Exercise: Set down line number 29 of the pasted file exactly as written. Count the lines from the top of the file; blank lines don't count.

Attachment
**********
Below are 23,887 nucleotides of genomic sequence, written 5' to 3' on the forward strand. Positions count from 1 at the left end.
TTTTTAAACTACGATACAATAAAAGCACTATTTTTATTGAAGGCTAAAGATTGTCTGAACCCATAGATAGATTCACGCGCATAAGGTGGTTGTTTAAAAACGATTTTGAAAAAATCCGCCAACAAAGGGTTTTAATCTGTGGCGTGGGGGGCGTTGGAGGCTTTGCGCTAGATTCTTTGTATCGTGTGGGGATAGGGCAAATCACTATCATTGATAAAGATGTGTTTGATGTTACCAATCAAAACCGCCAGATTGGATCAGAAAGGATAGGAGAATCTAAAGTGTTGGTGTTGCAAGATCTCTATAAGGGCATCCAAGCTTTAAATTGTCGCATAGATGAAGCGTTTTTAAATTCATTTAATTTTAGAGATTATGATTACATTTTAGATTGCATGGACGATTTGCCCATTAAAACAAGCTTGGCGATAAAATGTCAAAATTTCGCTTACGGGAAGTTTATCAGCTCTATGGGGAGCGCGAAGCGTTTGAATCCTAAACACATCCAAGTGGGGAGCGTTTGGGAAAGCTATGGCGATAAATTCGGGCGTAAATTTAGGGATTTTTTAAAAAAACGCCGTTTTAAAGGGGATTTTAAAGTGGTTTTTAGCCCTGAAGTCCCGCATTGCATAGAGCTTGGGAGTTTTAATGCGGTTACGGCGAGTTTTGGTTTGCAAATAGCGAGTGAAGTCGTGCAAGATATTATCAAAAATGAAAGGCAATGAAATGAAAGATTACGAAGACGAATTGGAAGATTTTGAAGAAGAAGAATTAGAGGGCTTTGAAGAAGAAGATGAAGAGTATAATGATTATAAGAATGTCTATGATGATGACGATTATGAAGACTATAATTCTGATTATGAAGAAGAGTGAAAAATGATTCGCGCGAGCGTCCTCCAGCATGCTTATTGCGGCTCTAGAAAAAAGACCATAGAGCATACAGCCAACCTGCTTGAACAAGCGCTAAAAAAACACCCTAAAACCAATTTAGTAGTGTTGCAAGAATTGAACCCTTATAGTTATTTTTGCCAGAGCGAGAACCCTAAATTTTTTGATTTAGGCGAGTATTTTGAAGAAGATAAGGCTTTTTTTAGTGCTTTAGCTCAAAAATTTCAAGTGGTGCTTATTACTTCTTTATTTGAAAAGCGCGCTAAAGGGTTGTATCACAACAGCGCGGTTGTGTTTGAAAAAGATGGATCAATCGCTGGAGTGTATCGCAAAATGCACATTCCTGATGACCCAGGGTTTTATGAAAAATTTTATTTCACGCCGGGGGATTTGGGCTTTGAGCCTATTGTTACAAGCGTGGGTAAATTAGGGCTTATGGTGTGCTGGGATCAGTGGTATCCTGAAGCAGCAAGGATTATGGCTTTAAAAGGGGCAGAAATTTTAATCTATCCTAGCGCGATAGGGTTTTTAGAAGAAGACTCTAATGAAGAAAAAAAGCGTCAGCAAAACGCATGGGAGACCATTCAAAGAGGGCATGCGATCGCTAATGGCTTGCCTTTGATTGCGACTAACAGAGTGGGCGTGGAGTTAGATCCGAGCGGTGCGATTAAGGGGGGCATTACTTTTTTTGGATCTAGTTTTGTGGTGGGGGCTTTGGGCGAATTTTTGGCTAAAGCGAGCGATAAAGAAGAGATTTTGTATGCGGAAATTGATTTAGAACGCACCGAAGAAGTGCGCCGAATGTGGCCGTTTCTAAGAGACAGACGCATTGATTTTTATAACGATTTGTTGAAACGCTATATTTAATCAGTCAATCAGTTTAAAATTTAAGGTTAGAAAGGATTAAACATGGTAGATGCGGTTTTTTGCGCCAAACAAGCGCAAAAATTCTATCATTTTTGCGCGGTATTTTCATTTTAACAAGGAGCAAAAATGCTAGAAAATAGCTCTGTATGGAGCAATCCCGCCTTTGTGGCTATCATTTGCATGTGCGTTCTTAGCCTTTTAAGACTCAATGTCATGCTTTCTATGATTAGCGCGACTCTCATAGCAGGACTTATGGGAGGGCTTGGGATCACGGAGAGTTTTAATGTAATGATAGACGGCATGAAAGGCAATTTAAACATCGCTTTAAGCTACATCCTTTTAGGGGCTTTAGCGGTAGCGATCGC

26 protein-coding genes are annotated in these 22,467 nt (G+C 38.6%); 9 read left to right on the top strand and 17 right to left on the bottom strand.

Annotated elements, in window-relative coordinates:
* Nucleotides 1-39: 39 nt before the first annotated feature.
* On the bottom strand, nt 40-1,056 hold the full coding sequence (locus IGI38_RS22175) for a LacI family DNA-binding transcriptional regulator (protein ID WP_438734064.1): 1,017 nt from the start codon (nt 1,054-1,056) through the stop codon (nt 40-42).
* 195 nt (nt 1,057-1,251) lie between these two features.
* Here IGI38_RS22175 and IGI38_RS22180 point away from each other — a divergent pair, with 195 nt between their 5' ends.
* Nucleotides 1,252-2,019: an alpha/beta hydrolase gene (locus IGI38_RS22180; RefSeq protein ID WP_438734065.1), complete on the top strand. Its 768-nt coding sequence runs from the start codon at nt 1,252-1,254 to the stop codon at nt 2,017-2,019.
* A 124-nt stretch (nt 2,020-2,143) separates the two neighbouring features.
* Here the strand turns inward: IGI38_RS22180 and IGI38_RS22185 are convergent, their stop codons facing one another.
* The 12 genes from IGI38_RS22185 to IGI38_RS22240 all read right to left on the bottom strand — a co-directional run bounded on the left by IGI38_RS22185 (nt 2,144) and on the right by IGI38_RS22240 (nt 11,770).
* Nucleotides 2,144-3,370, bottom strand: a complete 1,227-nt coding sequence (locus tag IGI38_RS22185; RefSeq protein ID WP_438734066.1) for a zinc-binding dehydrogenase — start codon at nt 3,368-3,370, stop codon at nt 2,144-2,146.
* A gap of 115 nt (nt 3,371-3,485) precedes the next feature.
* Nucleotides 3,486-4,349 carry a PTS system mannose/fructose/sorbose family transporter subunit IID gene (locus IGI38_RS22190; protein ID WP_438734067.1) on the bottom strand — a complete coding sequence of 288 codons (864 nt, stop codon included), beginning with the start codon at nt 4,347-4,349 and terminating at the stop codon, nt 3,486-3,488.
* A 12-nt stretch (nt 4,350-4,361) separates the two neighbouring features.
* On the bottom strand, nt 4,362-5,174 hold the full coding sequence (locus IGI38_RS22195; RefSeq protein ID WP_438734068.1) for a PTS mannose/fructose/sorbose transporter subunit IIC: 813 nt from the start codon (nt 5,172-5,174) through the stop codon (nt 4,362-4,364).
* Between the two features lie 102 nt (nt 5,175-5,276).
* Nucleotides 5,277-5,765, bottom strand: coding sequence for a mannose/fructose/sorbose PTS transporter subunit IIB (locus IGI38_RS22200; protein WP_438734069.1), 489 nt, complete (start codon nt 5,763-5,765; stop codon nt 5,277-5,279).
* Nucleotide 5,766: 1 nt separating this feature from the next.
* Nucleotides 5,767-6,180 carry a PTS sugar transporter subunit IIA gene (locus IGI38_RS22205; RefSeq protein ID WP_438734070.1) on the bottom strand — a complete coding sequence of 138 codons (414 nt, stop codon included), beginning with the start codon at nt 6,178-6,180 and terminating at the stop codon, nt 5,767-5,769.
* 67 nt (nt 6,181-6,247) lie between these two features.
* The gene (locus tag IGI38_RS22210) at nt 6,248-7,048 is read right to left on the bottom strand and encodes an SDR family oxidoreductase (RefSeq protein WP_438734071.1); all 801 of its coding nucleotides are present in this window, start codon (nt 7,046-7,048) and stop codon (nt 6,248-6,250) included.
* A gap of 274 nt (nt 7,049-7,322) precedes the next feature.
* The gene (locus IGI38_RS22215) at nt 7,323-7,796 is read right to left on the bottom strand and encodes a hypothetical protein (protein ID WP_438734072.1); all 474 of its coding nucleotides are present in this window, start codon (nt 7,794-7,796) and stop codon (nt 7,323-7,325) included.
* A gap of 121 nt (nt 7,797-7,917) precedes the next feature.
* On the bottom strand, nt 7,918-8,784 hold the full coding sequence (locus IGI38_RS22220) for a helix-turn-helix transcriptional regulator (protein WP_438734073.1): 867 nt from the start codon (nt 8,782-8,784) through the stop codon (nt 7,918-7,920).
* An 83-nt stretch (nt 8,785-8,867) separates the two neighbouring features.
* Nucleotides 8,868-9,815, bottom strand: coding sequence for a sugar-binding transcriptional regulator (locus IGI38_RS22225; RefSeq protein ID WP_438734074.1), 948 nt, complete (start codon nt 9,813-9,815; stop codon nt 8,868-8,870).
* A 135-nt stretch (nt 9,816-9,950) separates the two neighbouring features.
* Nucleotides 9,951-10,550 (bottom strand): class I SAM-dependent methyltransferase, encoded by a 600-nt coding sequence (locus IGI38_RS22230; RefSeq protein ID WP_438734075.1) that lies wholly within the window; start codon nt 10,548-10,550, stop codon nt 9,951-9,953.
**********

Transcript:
* Nucleotides 8,868-9,815, bottom strand: coding sequence for a sugar-binding transcriptional regulator (locus IGI38_RS22225; RefSeq protein ID WP_438734074.1), 948 nt, complete (start codon nt 9,813-9,815; stop codon nt 8,868-8,870).